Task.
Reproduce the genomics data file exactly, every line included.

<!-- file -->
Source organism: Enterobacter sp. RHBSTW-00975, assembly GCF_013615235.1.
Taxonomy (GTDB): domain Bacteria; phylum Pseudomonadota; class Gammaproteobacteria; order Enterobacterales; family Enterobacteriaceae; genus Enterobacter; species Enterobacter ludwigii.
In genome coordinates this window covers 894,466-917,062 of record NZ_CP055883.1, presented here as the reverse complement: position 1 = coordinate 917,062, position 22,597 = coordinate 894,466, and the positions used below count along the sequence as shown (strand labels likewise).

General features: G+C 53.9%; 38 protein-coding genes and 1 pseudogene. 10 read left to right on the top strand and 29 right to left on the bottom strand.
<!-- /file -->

Source organism: Enterobacter sp. RHBSTW-00975, assembly GCF_013615235.1.
Taxonomy (GTDB): domain Bacteria; phylum Pseudomonadota; class Gammaproteobacteria; order Enterobacterales; family Enterobacteriaceae; genus Enterobacter; species Enterobacter ludwigii.
In genome coordinates this window covers 894,466-917,062 of record NZ_CP055883.1, presented here as the reverse complement: position 1 = coordinate 917,062, position 22,597 = coordinate 894,466, and the positions used below count along the sequence as shown (strand labels likewise).

General features: G+C 53.9%; 38 protein-coding genes and 1 pseudogene. 10 read left to right on the top strand and 29 right to left on the bottom strand.